I sometimes wonder whether people round here know that we've had a 'new' Pope for five years! Sigh....!

Dominic Mary said...

Jane;
whilst in principle it is better to avoid this solution, it is the undoubted right of all the faithful to have recourse - if necessary even to the Holy Father (in practice, of course, to the relevant dicastery) - if their legitimate rights are being interfered with.
The right to receive Holy Communion on the tongue is not a right which it is open to Bishops or Priests to withdraw; so if you are really having trouble with that, and an approach to the Bishop gets you nowhere, then write to the CDW - it's been done in the US, and succeeded splendidly !

invocante said...

Communion on the tongue as well as being more revert is actually quicker than receiving in the hand. When receiving by hand one has to wait on speed of queue but on the tongue the priest can communicate each communicant at the altar rail and instantly more onto next person, which is far quicker. Indeed it is so much quicker that is does away with the need for Eucharistic Ministers and perhaps that is the reason we are stuck with this dreadful practice – the ladies and their liberal allies among the priests and bishops would never stand for it!. Lastly, one might observe that kneeling inculcates reverence in children far better than standing and has the advantage (spiritual and psychological) of putting the little ones literally on the same level as adults when at the altar. So strong are the arguments against reception in the hand it is a mystery why Pope Benedict doesn’t instantly and universally ban this practice. If the liberals object let them eat Protestant cake with the Anglicans as that good catholic queen Marie Antoinette might have said!

gemoftheocean said...

One quibble, invocante, you're not irritated by MALE EMs as equally?

Mac: I think the priest who said giving on the tongue is harder was an idiot!!! Both ways of conveying the Host have their own difficulties!

Amongst the "recieve on the tongue" types you have the following types: "apple bobbers" "lizard tongues" (the ones who stick the tongue straight down and await the Host who sometimes manage to flick the Host off with their teeth (the WORST kind, but fortunately, rare), the people who barely OPEN THEIR MOUTHS, etc.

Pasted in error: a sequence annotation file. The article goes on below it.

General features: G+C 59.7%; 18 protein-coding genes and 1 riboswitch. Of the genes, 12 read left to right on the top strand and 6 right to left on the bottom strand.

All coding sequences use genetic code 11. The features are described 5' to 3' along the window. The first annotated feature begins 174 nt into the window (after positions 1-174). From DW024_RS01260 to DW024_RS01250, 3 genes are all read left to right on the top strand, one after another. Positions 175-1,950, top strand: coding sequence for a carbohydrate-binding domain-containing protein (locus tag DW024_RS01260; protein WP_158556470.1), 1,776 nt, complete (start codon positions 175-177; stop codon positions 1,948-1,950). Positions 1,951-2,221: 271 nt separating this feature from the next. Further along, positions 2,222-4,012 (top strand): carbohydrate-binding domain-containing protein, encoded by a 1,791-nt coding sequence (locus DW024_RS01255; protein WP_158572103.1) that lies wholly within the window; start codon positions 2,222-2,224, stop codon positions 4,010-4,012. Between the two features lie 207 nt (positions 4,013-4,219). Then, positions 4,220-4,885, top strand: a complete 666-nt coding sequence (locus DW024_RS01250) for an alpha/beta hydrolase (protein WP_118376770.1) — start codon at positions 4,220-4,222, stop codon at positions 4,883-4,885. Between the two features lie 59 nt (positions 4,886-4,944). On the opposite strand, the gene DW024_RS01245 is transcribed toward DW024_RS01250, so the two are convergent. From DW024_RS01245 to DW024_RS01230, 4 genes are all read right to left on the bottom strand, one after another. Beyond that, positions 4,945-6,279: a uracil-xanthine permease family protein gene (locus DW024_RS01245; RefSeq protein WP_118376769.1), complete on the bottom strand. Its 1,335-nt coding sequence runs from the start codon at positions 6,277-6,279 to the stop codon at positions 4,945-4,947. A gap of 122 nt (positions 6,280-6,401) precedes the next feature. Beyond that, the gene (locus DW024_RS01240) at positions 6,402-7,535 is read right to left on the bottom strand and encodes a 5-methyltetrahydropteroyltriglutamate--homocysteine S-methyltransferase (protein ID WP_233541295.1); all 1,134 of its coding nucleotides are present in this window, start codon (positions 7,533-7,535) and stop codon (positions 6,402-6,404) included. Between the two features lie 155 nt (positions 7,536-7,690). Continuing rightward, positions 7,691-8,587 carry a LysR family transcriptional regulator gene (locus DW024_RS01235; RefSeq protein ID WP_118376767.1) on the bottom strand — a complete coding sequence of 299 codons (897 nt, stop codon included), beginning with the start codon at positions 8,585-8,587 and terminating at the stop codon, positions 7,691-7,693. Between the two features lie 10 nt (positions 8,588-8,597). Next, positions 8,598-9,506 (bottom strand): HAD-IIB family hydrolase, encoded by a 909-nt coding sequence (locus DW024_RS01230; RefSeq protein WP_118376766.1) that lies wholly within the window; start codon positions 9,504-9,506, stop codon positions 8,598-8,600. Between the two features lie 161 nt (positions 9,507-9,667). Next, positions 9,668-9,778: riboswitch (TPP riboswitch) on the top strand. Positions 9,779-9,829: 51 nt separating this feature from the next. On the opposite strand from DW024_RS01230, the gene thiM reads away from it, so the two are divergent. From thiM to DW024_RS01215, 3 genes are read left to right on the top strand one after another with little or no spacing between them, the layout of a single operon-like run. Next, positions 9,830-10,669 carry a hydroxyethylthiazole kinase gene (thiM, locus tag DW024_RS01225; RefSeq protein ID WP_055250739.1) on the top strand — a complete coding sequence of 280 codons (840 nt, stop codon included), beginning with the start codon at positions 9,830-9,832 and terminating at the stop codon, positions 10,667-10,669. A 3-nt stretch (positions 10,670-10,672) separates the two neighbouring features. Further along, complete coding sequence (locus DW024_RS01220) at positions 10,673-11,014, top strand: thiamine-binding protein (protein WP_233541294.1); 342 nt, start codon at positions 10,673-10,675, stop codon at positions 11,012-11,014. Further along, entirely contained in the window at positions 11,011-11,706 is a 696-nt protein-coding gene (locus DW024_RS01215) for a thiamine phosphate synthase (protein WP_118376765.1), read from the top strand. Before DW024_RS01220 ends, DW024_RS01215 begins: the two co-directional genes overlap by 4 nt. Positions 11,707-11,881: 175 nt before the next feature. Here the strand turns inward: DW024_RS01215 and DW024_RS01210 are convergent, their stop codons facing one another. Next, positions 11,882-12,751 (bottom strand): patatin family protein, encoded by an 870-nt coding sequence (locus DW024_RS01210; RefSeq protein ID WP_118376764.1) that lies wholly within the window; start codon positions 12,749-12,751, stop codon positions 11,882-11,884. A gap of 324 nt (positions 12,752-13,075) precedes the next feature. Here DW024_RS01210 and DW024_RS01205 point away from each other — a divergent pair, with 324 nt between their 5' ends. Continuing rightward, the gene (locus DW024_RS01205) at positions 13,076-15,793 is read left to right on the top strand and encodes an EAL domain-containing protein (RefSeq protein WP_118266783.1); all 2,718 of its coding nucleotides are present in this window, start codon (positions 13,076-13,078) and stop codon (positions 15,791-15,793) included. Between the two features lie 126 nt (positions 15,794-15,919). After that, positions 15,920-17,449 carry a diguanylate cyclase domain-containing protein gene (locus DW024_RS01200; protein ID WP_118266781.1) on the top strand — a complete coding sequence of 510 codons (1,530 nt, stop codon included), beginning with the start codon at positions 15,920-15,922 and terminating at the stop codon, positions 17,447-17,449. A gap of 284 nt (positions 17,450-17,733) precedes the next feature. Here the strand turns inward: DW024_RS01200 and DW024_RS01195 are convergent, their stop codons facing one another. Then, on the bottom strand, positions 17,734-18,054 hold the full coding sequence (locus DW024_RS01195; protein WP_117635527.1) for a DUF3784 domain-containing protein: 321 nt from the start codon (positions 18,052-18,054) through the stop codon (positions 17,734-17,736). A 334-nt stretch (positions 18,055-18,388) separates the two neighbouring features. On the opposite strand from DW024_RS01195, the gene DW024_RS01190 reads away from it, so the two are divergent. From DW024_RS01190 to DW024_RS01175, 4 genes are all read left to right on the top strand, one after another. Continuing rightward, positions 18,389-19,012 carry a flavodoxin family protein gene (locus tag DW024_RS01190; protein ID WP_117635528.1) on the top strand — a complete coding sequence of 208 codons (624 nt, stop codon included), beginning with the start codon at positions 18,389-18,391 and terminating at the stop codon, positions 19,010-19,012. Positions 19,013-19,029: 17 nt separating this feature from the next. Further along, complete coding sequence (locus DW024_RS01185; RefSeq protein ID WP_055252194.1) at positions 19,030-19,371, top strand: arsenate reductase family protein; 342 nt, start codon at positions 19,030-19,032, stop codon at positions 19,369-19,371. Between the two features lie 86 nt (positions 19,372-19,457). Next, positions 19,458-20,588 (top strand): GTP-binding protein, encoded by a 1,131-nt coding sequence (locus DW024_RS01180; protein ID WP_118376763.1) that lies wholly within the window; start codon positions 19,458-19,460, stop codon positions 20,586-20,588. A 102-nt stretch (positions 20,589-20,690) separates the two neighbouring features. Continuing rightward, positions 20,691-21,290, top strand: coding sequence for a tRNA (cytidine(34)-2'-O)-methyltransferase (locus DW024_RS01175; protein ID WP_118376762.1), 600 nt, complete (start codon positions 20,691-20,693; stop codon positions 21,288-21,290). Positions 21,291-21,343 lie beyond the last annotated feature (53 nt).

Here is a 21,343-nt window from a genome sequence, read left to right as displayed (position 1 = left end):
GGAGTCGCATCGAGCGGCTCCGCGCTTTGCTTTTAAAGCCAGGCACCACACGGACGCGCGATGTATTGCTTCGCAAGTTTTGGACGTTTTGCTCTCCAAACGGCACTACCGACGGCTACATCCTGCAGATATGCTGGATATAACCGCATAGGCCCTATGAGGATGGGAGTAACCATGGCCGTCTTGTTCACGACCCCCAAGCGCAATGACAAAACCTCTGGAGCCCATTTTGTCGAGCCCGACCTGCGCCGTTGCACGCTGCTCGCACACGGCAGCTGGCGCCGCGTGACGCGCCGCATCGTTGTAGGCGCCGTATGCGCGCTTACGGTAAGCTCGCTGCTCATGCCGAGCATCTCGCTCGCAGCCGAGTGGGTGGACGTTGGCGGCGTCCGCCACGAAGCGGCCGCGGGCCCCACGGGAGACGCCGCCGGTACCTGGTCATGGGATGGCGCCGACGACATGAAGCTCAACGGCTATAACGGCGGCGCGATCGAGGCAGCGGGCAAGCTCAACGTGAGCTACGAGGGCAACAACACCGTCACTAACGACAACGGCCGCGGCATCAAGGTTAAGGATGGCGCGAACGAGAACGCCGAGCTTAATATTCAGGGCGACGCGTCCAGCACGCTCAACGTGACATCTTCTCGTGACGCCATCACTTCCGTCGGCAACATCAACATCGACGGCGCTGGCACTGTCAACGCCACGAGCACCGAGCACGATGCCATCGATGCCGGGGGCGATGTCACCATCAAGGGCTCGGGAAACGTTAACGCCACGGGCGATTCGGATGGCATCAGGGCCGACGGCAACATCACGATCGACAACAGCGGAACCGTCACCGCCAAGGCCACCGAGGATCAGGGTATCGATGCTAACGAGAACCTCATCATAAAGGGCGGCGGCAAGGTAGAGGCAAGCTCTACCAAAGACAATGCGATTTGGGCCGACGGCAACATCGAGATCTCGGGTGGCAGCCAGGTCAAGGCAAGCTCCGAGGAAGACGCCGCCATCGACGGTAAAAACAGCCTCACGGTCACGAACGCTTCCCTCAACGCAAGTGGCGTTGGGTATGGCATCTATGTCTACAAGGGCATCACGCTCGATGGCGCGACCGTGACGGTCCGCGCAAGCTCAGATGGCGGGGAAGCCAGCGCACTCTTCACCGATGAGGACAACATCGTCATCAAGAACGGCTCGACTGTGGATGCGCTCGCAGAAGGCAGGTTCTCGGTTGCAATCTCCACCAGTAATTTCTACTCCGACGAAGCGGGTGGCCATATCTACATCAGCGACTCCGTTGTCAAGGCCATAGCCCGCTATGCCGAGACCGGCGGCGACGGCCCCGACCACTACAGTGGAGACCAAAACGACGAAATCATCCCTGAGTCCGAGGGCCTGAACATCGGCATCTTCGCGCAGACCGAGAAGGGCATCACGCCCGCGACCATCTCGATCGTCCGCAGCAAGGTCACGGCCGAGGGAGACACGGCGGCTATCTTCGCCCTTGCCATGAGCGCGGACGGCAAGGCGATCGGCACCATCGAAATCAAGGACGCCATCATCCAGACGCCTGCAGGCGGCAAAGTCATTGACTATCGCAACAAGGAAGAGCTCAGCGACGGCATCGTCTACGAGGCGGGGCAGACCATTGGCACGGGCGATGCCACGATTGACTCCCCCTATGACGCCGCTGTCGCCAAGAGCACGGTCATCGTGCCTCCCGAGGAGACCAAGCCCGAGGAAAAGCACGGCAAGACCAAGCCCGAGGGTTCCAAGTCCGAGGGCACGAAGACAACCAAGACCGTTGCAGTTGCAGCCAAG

And with the "hands" people you have the ones who want to one hand snatch, the idiots who walk more than a step with out putting it in their mouths, and the person who wants to make the sign of the cross with the Host before consuming, and the people who won't hold their hands out flat.

Maybe 1 in 20 people will be a "problem" type, but it's pretty even. Any EM (or priest or deacon) for that matter who can't distribute Communion to either type of person, probably shouldn't be doing the job!

In the US the instructions for Communion in the hand are: [The hand to be used to put Commion in the mouth is to be held UNDER the other hand and the "other hand" is the one to be held flat. In other words, if you are a lefty, put the left hand under the right hand, if a righty the left hand goes on top. You are to immediately take one step to the side, still facing the priest/deacon/EM and consum it so they don't have to chase your butt down the aisle. That way the next person can be taking up the spot where you were, as out of the corner of the eye you can easily be spotted.

Also in the US, people are supposed to make a bow of the head before they recieve. The idiot bishops said "when the person in front of you is recieving" -- but I've always done it just when the person has moved, because I'm not bowing to the back of anyone's head!

As it is, my right knee doesn't cooperate to kneel. When I go to the EF form, I stand "aright and in awe" -- but recieve on the tongue, as I don't want to trip out the FFSP priests. In theory I could kind of genuflect without putting any weight on my right knee if I put most of the weight on my left (straight leg) and on the marble altar rail -- but I know, from having helped distribute Communion for many years is that the priest does not want to have to try and hit a moving target, nor have to have 2 burly ushers help me to my feet if I slip and that knee gives out.